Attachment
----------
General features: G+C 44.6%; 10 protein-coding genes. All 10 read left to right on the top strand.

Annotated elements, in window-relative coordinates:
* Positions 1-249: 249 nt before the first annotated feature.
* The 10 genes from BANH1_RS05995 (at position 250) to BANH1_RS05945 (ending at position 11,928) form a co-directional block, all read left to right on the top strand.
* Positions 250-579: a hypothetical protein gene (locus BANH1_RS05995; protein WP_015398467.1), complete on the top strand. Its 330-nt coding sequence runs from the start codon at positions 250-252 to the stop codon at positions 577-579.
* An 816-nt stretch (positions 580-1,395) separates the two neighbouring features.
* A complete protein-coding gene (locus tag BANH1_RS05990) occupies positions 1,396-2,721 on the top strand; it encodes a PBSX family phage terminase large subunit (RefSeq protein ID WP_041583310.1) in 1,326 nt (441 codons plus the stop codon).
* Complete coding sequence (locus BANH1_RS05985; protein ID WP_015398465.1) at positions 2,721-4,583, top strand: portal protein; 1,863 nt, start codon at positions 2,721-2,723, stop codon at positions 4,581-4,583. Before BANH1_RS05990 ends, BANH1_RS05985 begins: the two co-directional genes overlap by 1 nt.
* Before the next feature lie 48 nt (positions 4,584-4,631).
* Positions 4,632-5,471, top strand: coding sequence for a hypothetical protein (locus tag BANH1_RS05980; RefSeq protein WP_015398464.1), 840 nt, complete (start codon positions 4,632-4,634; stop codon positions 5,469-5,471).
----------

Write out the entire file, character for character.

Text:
General features: G+C 44.6%; 10 protein-coding genes. All 10 read left to right on the top strand.

Annotated elements, in window-relative coordinates:
* Positions 1-249: 249 nt before the first annotated feature.
* The 10 genes from BANH1_RS05995 (at position 250) to BANH1_RS05945 (ending at position 11,928) form a co-directional block, all read left to right on the top strand.
* Positions 250-579: a hypothetical protein gene (locus BANH1_RS05995; protein WP_015398467.1), complete on the top strand. Its 330-nt coding sequence runs from the start codon at positions 250-252 to the stop codon at positions 577-579.
* An 816-nt stretch (positions 580-1,395) separates the two neighbouring features.
* A complete protein-coding gene (locus tag BANH1_RS05990) occupies positions 1,396-2,721 on the top strand; it encodes a PBSX family phage terminase large subunit (RefSeq protein ID WP_041583310.1) in 1,326 nt (441 codons plus the stop codon).
* Complete coding sequence (locus BANH1_RS05985; protein ID WP_015398465.1) at positions 2,721-4,583, top strand: portal protein; 1,863 nt, start codon at positions 2,721-2,723, stop codon at positions 4,581-4,583. Before BANH1_RS05990 ends, BANH1_RS05985 begins: the two co-directional genes overlap by 1 nt.
* Before the next feature lie 48 nt (positions 4,584-4,631).
* Positions 4,632-5,471, top strand: coding sequence for a hypothetical protein (locus tag BANH1_RS05980; RefSeq protein WP_015398464.1), 840 nt, complete (start codon positions 4,632-4,634; stop codon positions 5,469-5,471).